x x x, settled is the rule that a Court of First Instance (now Regional Trial Court), acting as a probate court, exercises but limited jurisdiction, and thus has no power to take cognizance of and determine the issue of title to property claimed by a third person adversely to the decedent, unless the claimant and all the other parties having legal interest in the property consent, expressly or impliedly, to the submission of the question to the probate court for adjudgment, or the interests of third persons are not thereby prejudiced, the reason for the exception being that the question of whether or not a particular matter should be resolved by the Court in the exercise of its general jurisdiction or of its limited jurisdiction as a special court (e.g. probate, land registration, etc.), is in reality not a jurisdictional but in essence of procedural one, involving a mode of practice which may be waived.Thus, the probate court should have recognized the incontestability accorded to the Torrens title of Primrose over Marty's arguments of possible dissipation of properties. In fact, in the given setting, even evidence purporting to support a claim of ownership has to yield to the incontestability of a Torrens title, until after the same has been set aside in the manner indicated in the law itself. In other words, the existence of a Torrens title may not be discounted as a mere incident in special proceedings for the settlement of the estate of deceased persons. Put clearly, if a property covered by Torrens title is involved, "the presumptive conclusiveness of such title should be given due weight, and in the absence of strong compelling evidence to the contrary, the holder thereof should be considered as the owner of the property in controversy until his title is nullified or modified in an appropriate ordinary action, particularly, when as in the case at bar, possession of the property itself is in the persons named in the title."55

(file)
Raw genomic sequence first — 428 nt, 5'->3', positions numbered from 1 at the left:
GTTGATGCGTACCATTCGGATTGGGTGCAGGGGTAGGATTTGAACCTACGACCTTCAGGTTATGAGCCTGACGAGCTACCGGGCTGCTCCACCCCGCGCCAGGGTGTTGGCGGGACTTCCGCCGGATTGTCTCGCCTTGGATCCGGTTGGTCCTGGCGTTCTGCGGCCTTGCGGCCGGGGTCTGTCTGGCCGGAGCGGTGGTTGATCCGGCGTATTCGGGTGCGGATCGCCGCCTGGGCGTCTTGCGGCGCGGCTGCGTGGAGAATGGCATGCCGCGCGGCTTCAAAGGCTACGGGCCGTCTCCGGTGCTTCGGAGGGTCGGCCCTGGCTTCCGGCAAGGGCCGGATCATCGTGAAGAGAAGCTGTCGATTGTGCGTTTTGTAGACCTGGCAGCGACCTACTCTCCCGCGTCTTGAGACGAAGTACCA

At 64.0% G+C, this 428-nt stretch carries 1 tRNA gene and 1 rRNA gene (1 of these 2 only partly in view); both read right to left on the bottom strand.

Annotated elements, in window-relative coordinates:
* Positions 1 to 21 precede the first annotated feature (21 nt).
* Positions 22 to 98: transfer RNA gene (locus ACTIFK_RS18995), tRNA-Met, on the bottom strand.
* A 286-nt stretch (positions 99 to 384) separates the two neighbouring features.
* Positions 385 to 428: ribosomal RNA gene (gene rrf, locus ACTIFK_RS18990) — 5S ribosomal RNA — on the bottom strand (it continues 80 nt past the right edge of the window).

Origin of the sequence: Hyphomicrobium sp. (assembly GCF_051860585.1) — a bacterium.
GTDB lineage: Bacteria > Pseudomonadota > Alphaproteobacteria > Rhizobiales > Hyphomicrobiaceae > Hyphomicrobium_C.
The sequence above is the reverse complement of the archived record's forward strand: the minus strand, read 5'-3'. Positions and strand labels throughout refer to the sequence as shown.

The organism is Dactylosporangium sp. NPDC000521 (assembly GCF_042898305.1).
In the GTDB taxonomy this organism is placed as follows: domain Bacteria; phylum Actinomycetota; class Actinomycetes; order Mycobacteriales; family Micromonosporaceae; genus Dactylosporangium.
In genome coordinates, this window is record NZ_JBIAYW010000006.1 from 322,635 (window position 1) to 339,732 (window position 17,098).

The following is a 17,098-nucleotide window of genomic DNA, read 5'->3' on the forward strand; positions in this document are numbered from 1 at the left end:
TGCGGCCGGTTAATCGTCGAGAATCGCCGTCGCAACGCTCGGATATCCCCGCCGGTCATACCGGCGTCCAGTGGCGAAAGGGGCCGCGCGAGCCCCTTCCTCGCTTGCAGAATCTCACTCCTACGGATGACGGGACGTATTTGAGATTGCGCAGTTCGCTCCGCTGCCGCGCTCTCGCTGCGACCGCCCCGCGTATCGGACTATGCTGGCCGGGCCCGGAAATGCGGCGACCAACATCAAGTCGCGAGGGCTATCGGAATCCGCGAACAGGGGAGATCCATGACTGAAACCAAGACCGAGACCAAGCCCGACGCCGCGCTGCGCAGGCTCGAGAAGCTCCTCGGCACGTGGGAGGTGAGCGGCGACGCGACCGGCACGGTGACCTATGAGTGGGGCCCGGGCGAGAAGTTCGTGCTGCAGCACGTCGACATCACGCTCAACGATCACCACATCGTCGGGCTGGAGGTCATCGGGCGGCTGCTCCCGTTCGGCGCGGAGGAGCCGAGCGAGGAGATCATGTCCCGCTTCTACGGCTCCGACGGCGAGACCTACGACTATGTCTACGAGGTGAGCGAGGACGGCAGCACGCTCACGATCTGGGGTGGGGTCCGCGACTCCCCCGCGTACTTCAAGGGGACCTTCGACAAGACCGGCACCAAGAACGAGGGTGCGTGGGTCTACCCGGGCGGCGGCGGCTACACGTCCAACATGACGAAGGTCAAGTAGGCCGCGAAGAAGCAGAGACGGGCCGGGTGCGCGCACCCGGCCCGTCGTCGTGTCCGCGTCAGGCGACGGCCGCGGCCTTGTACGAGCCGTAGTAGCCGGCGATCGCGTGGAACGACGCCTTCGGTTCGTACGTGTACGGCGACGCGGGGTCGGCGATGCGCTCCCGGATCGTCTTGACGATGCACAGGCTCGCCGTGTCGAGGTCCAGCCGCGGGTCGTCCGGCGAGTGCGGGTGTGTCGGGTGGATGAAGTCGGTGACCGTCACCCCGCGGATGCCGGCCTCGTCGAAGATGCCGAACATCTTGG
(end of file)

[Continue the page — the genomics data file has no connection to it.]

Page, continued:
x x x x
x x x These considerations assume greater cogency where, as here, the Torrens title to the property is not in the decedent's names but in others, a situation on which this Court has already had occasion to rule.54 [Emphasis and underscoring supplied]
Additionally, Presidential Decree (P.D.) No. 152956 proscribes a collateral attack on a Torrens title: